August 22, 2016: A Congressperson issues subpoenas to three companies that helped manage Clinton’s private email server.

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Representative Lamar Smith (Credit: public domain)

Representative Lamar Smith (R), chair of the Committee on Science, Space and Technology, issues subpoenas for Platte River Networks, which managed Clinton’s server from May 2013 until August 2015; Datto, Inc., which made back-up copies of the server; and SECNAP, which carried out threat monitoring of the network connected to Clinton’s server. Smith wants documents from the companies by September 9, 2016, after they declined to voluntarily produce them. Congressional committees requested information since August and November 2015, to no avail. The companies had been threatened with subpoenas on July 12, 2016.

Smith comments, “Companies providing services to Secretary Hillary Clinton’s private email account and server are not above the law.” He claims the information he is seeking is “critical to… informing policy changes in how to prevent similar email arrangements in the future.”

Smith is working with Senator Ron Johnson (R), chair of the Senate Homeland Security and Governmental Affairs Committee. They are looking for information about breaches or potential breaches, and documents that detail the scope of the work of each company. (The Washington Post, 8/22/2016)

August 22, 2016: Chaffetz claims the FBI’s Clinton investigation documents given to Congress are overly classified.

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Representative Jason Chaffetz (Credit: The Associated Press)

Representative Jason Chaffetz (R), chair of the House Oversight Committee, has started looking over the documents the FBI gave to Congress several days earlier. He complains about the “high level of redactions.”

He says: “Hillary Clinton is out there saying there’s not very much sensitive information in there, that she didn’t trade in sensitive classified information. It’s so sensitive and so classified that even I as the chairman of the Oversight Committee don’t have the high level of clearance to see what’s in those materials. I think the documents are overly classified. We’re going to call on the FBI this week to give us a version where there’s non-classified, the unclassified material, and the classified material redacted so that that could be out there in the public. I think that’s the right thing to do.”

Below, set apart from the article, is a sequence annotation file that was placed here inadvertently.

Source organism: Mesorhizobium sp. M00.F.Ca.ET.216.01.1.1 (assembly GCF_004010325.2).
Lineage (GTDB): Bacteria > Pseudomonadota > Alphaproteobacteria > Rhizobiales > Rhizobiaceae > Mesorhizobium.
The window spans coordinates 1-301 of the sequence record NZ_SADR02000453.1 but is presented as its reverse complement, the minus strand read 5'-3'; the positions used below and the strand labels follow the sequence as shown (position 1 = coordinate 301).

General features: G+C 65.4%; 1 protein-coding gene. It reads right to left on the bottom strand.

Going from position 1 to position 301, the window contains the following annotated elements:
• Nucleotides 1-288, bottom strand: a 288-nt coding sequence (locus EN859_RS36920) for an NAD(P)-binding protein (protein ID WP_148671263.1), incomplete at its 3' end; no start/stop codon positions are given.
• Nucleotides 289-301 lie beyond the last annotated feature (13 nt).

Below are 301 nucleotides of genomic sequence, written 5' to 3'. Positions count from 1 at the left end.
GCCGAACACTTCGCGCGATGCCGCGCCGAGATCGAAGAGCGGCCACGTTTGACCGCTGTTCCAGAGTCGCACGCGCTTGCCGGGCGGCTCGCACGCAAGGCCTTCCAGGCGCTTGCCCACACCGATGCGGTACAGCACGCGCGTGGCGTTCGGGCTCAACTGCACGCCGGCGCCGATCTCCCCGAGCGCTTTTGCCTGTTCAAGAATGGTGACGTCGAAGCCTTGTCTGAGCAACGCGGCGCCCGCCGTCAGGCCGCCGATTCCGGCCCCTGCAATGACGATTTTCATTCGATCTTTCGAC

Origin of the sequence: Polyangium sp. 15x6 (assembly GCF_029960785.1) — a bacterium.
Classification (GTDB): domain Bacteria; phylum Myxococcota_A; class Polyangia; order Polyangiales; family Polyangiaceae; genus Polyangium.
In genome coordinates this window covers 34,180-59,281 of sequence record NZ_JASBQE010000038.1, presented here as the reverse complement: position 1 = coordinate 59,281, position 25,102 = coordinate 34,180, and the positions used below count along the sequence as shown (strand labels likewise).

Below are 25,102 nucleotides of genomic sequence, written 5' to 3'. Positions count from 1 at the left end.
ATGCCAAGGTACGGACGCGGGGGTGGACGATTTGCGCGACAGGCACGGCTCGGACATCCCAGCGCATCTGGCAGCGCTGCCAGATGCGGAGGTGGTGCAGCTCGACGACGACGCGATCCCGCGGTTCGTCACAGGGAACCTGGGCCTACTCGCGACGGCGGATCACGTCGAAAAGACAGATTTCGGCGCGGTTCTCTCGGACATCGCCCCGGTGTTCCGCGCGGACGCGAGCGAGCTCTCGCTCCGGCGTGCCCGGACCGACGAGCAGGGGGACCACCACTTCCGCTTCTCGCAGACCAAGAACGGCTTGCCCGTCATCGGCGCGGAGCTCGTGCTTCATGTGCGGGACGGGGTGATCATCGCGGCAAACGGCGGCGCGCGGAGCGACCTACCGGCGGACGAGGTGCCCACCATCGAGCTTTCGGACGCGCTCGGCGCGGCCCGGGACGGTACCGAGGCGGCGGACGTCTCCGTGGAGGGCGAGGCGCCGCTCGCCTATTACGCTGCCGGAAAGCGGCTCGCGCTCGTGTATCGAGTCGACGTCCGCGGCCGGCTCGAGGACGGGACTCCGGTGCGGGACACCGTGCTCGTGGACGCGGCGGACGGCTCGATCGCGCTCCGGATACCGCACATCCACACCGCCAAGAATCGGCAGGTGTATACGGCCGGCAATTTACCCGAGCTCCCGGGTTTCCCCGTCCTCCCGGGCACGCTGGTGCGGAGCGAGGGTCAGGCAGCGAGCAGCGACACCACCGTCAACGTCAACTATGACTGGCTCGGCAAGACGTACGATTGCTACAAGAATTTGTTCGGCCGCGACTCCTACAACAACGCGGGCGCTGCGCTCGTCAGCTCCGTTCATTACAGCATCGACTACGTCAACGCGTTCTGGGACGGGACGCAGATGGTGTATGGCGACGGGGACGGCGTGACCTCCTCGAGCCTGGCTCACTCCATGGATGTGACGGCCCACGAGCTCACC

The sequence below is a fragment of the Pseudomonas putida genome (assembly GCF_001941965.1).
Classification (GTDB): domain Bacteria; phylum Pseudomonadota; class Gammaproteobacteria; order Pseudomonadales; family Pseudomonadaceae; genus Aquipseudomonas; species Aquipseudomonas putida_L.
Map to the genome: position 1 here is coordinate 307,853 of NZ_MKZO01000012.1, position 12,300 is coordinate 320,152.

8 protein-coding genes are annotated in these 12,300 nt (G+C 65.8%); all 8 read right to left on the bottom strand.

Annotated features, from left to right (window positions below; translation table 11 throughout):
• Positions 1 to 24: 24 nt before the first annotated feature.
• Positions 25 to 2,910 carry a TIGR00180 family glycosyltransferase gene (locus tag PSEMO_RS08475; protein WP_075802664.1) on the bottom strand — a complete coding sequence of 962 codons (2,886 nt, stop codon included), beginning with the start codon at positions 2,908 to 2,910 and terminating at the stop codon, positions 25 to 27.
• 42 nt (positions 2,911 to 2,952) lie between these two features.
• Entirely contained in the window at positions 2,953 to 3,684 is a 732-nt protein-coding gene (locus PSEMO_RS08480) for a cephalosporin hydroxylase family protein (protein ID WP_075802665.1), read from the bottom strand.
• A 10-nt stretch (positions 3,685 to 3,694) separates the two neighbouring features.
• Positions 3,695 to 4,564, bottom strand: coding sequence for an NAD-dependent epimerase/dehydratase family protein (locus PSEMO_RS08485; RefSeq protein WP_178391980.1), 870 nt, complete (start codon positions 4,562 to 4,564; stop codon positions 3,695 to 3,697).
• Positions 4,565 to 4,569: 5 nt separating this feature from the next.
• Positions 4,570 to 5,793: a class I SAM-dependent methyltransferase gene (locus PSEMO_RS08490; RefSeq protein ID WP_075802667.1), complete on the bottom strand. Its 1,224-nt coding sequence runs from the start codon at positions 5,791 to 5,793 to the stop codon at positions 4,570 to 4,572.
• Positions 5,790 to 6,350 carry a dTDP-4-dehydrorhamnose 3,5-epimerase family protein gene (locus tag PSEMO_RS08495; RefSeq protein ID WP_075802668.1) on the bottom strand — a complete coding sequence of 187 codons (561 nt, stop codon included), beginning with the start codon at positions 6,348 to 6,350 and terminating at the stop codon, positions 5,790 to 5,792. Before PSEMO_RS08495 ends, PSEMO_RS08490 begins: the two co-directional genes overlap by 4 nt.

He adds that he is not accusing the FBI of protecting Clinton, but “A lot of this that they claim is classified is just flat-out embarrassing. There’s nothing classified about it, it’s just embarrassing. It’s a lot of immature name-calling, stuff like that.”

Chaffetz also says that when he asked the FBI to provide a second copy of the documents in a classified setting, he was given documents that are “different.” “So we have a second set of documents that’s now different. When you turn them page by page, they’re different. I don’t know why that happened.” He is trying to resolve the issue. (Politico, 8/22/2016)

August 22, 2016: The State Department is ordered to review nearly 15,000 Clinton emails for public release, but it is unclear how many of these are previously unreleased work-related emails.

During the FBI’s Clinton email investigation, the FBI found some of Clinton’s over 31,000 deleted emails from when she was secretary of state. At the conclusion of the investigation in July 2016, FBI Director James Comey said the FBI “discovered several thousand work-related emails,” but is it uncertain exactly how many of these emails were found, either work-related or personal. The FBI has given the State Department a CD containing the found emails, and the department has said it will publicly release all the work-related ones.

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US District Judge James Boasberg (Credit: Diego M. Radzinschi / National Law Review)

In a court hearing presided by US District Judge James Boasberg on this day, it is revealed that the CD contains around 14,900 emails. Boasberg orders the State Department to review the emails for public release in response to various Freedom of Information Act (FOIA) lawsuits by Judicial Watch. However, it is still unclear if any of these are duplicates of the 30,000 Clinton emails already publicly released. Furthermore, it is unknown how many of the found deleted emails are personal and how many are work-related (aside from Comey’s vague “several thousand” emails comment).

In addtion, the FBI has given the State Department seven other CDs: one contains classified documents related to Clinton, another contains emails returned by Clinton, and the other five contain materials from other people that was retrieved by the FBI.

State Department spokesperson Mark Toner says, “We can confirm that the FBI material includes tens of thousands of non-record (meaning personal) and record materials that will have to be carefully appraised at State. State has not yet had the opportunity to complete a review of the documents to determine whether they are agency records or if they are duplicative of documents State has already produced through the Freedom of Information Act.”

Regarding the CD of Clinton emails, Toner says, “We still don’t have a full sense of how many of the 14,900 are new. Granted, that’s a healthy number there, so there’s likely to be quite a few.”

Republican National Committee (RNC) chair Reince Priebus comments, “The process for reviewing these emails needs to be expedited, public disclosure should begin before early voting starts, and the emails in question should be released in full before Election Day.” (Politico, 8/22/2016) (The Washington Post, 8/22/2016)

On September 23, 2016, it will be revealed that 5,600 of the 14,900 recovered emails are deemed work-related.